IN THIS ISSUE:
1. US Trade Deficit Hit Record $891 Billion in 2018
2. Trump’s Trade Tariffs Are a Tax on US Consumers
3. US-China Trade Negotiations Hit a Bump Last Week
4. Another Reason to Consider Our Alpha Advantage Strategy
The US trade deficit soared to a new record high in 2018 according to the latest Commerce Department report out last week. President Trump has promised that his trade tariffs on China and other trading partners would reduce the trade deficit. They have only made it worse.
Today, I’ll offer more evidence that trade tariffs are not paid by our trading partners, but instead result in higher prices for US consumers. This is not good for the US economy and the stock markets. Stocks have turned decidedly lower in recent days as talks of a new trade deal with China deteriorated.
US Trade Deficit Hit Record $891 Billion in 2018
The trade deficit/surplus is the difference between how much we import versus how much we export. The US, as the largest economy in the world, has imported more than we export for years. That’s absolutely normal for the richest nation on the planet, but the mainstream media always paints trade deficits as a bad thing. Here are the latest numbers.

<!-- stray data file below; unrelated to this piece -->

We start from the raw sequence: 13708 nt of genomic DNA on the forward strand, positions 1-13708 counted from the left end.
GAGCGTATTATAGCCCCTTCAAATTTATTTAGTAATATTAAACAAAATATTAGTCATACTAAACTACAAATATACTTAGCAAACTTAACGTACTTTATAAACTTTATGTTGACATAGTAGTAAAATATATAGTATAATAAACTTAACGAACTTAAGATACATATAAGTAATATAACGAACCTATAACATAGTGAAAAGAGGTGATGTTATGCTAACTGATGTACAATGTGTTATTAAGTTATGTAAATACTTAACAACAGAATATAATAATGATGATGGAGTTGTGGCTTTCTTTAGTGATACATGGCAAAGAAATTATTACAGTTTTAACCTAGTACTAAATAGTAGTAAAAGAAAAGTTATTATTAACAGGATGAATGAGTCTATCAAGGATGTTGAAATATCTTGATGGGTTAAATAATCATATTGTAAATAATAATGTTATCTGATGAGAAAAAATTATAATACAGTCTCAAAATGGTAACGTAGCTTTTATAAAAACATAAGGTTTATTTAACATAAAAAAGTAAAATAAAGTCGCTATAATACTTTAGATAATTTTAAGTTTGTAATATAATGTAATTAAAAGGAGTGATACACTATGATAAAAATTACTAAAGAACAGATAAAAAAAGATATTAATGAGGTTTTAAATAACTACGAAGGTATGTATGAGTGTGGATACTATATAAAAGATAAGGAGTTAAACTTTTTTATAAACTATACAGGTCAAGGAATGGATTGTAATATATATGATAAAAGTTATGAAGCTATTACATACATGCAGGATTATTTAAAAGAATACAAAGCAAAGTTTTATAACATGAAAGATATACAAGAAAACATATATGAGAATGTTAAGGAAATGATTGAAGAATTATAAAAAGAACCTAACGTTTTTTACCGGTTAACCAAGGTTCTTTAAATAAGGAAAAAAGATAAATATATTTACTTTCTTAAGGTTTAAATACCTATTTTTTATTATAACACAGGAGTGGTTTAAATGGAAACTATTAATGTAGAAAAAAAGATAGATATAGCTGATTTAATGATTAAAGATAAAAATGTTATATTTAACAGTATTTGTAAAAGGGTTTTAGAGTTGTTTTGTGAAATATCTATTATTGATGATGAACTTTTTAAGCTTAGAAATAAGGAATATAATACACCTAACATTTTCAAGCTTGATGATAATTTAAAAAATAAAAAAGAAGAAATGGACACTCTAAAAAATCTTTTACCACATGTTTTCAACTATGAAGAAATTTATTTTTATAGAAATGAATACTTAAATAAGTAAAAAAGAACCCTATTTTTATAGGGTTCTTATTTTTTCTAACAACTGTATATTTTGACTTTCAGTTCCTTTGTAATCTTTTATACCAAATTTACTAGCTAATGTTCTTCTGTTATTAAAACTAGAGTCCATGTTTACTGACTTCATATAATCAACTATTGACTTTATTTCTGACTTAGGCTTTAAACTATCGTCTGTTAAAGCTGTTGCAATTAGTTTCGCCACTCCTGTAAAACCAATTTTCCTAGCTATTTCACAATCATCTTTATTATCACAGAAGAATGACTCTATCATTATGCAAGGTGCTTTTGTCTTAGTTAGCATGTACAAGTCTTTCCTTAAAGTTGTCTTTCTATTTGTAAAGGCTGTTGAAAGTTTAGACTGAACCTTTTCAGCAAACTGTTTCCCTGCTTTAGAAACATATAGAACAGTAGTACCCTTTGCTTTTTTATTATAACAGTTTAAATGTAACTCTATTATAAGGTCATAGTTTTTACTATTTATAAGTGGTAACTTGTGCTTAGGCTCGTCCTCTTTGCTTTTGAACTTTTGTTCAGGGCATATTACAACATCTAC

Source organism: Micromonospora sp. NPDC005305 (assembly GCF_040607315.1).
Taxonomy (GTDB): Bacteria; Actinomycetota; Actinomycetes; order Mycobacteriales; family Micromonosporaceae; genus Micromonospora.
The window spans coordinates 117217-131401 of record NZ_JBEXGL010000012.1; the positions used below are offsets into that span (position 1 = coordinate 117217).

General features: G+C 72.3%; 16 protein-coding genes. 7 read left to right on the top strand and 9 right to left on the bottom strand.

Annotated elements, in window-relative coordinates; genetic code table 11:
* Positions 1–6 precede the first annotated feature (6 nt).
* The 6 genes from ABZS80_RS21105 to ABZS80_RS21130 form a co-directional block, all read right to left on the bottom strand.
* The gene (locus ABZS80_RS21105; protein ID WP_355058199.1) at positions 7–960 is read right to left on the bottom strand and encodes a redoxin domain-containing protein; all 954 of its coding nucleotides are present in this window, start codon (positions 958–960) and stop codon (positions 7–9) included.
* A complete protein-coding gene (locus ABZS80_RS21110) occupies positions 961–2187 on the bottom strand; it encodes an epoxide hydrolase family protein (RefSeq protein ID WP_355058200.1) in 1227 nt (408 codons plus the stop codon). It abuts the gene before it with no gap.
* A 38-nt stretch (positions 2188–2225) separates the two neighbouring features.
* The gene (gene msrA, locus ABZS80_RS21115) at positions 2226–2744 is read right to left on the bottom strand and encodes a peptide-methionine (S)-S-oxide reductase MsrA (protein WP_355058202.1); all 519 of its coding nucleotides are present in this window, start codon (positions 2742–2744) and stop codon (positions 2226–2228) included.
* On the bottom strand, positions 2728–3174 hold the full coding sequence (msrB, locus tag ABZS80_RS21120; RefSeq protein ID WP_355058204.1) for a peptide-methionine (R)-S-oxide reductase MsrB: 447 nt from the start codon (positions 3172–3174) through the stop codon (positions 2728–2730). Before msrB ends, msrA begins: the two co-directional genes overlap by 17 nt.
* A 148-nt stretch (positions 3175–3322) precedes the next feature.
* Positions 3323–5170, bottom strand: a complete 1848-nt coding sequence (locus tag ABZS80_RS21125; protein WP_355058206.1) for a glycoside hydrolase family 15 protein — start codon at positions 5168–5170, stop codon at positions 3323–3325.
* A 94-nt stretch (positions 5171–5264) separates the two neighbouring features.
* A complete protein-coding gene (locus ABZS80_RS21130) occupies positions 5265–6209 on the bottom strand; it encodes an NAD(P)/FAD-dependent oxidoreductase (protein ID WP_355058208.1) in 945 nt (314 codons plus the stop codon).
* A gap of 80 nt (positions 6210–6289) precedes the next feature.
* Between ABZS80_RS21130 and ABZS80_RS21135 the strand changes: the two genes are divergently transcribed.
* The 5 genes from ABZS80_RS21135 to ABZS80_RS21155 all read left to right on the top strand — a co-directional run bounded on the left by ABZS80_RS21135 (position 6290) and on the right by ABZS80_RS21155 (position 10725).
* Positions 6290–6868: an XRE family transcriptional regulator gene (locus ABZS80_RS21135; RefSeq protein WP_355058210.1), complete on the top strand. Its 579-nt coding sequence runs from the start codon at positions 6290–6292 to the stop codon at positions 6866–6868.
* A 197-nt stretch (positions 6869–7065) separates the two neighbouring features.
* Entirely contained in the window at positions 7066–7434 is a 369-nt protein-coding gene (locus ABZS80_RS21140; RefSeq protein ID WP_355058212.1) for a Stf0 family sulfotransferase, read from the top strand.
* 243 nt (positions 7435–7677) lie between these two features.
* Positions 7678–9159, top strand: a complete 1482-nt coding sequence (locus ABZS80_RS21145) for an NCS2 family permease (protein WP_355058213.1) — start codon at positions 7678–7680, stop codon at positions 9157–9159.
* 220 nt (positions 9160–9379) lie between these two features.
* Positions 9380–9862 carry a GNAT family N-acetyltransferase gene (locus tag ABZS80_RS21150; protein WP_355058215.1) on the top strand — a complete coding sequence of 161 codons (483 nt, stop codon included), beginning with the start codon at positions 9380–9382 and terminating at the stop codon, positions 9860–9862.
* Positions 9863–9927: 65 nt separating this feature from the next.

The Commerce Department reported last week that the US trade deficit in goods swelled to a new all-time high of $891.3 billion in 2018, defying President Trump’s efforts to narrow the gap. Imports jumped due to the strong economy, and some exports – including soybeans and other farm products – got hammered by retaliation against US trade policies.
The trade picture looked somewhat less dire when services – including tourism, higher education, banking and others – are counted, though this deficit still deteriorated markedly. With services included, the overall trade gap grew 12% last year to $621 billion, the widest since 2008. US trade deficits with China and Mexico, already the nation’s largest, also reached new records last year.
Total US goods exports to China fell 7% last year to $120.3 billion, but American imports of Chinese merchandise rose by that same percentage, to $539.5 billion.
Separate data from China’s customs administration provide part of the explanation. Chinese purchases of US soybeans – one of America’s top exports, which were targeted by China’s retaliatory tariffs – fell by nearly half last year to $7.1 billion from $13.9 billion in 2017. The US loss was Brazil’s gain, as that country’s soybean exports jumped by $8 billion.